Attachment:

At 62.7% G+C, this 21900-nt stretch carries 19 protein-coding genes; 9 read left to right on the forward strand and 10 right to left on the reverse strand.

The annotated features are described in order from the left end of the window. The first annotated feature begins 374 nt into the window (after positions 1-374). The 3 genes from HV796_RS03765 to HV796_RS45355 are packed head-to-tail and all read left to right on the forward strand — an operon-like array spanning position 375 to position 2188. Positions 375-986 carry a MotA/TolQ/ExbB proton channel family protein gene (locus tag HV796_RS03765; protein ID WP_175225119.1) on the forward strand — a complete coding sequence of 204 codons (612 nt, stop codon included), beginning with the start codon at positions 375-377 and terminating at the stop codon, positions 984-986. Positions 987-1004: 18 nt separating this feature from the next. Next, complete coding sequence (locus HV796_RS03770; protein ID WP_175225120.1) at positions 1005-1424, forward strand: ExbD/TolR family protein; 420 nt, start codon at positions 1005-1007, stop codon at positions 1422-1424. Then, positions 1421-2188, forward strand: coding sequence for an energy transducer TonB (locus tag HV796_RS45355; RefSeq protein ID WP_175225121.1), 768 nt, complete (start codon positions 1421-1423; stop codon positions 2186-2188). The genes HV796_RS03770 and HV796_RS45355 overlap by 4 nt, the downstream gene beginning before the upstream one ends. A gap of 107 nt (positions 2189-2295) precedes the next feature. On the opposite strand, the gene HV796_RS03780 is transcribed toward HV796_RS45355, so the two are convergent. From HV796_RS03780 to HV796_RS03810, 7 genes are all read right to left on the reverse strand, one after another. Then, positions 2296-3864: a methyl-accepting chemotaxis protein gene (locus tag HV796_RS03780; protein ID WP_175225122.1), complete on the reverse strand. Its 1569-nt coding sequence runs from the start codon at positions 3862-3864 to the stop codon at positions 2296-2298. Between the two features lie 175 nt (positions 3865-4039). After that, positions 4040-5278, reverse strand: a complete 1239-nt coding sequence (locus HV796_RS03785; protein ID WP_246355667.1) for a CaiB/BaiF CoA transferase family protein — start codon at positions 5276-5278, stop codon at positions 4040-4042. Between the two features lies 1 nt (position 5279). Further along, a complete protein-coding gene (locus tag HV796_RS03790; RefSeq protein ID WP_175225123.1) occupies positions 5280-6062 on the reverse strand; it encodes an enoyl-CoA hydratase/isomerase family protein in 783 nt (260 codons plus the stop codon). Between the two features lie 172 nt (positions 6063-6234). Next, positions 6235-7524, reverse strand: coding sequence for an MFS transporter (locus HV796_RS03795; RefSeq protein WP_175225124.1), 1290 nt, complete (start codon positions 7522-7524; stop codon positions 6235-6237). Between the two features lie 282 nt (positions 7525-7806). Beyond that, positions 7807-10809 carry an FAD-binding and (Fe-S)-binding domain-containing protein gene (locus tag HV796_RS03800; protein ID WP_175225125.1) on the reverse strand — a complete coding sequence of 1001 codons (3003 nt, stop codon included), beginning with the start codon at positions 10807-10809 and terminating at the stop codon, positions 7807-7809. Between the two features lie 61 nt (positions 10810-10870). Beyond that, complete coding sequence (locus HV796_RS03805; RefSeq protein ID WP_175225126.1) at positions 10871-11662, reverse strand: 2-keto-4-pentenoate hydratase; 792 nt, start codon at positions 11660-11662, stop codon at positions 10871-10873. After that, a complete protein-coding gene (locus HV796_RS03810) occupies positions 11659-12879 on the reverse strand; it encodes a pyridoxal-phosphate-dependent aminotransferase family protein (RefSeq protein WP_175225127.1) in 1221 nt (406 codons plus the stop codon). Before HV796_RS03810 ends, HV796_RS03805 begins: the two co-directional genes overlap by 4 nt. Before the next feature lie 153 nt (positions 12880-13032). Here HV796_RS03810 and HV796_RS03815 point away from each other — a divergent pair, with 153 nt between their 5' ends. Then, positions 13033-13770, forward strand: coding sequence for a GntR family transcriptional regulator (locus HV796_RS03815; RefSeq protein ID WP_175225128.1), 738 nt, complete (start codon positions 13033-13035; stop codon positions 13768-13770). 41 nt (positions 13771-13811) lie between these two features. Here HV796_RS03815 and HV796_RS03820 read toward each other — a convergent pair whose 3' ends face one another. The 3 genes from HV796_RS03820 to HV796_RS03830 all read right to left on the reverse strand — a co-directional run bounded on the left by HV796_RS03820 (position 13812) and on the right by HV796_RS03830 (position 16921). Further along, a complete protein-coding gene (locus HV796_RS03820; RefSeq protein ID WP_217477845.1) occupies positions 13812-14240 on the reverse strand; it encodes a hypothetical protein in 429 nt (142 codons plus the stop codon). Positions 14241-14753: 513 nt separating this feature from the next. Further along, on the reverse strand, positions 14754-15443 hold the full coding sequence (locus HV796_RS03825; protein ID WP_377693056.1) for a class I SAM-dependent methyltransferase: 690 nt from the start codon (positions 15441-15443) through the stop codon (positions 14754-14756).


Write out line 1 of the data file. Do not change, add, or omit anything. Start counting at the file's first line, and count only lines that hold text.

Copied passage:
At 62.7% G+C, this 21900-nt stretch carries 19 protein-coding genes; 9 read left to right on the forward strand and 10 right to left on the reverse strand.